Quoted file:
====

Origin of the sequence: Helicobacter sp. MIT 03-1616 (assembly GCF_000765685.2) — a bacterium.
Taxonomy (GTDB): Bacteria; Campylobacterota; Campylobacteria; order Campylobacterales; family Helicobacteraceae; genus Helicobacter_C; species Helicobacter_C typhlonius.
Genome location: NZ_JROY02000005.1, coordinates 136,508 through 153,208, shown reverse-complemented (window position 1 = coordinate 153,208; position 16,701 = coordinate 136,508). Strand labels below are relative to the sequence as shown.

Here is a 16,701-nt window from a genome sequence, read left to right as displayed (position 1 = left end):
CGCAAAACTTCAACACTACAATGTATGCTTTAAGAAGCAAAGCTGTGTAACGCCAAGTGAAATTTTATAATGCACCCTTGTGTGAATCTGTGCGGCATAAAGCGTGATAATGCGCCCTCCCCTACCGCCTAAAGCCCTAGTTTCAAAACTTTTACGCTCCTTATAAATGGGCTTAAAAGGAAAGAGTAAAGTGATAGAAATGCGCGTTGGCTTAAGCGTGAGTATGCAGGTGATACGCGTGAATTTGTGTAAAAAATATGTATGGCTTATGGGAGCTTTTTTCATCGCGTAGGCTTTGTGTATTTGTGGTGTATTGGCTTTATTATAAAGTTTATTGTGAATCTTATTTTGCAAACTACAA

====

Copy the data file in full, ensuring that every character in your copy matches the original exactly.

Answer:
Origin of the sequence: Helicobacter sp. MIT 03-1616 (assembly GCF_000765685.2) — a bacterium.
Taxonomy (GTDB): Bacteria; Campylobacterota; Campylobacteria; order Campylobacterales; family Helicobacteraceae; genus Helicobacter_C; species Helicobacter_C typhlonius.
Genome location: NZ_JROY02000005.1, coordinates 136,508 through 153,208, shown reverse-complemented (window position 1 = coordinate 153,208; position 16,701 = coordinate 136,508). Strand labels below are relative to the sequence as shown.

Here is a 16,701-nt window from a genome sequence, read left to right as displayed (position 1 = left end):
CGCAAAACTTCAACACTACAATGTATGCTTTAAGAAGCAAAGCTGTGTAACGCCAAGTGAAATTTTATAATGCACCCTTGTGTGAATCTGTGCGGCATAAAGCGTGATAATGCGCCCTCCCCTACCGCCTAAAGCCCTAGTTTCAAAACTTTTACGCTCCTTATAAATGGGCTTAAAAGGAAAGAGTAAAGTGATAGAAATGCGCGTTGGCTTAAGCGTGAGTATGCAGGTGATACGCGTGAATTTGTGTAAAAAATATGTATGGCTTATGGGAGCTTTTTTCATCGCGTAGGCTTTGTGTATTTGTGGTGTATTGGCTTTATTATAAAGTTTATTGTGAATCTTATTTTGCAAACTACAA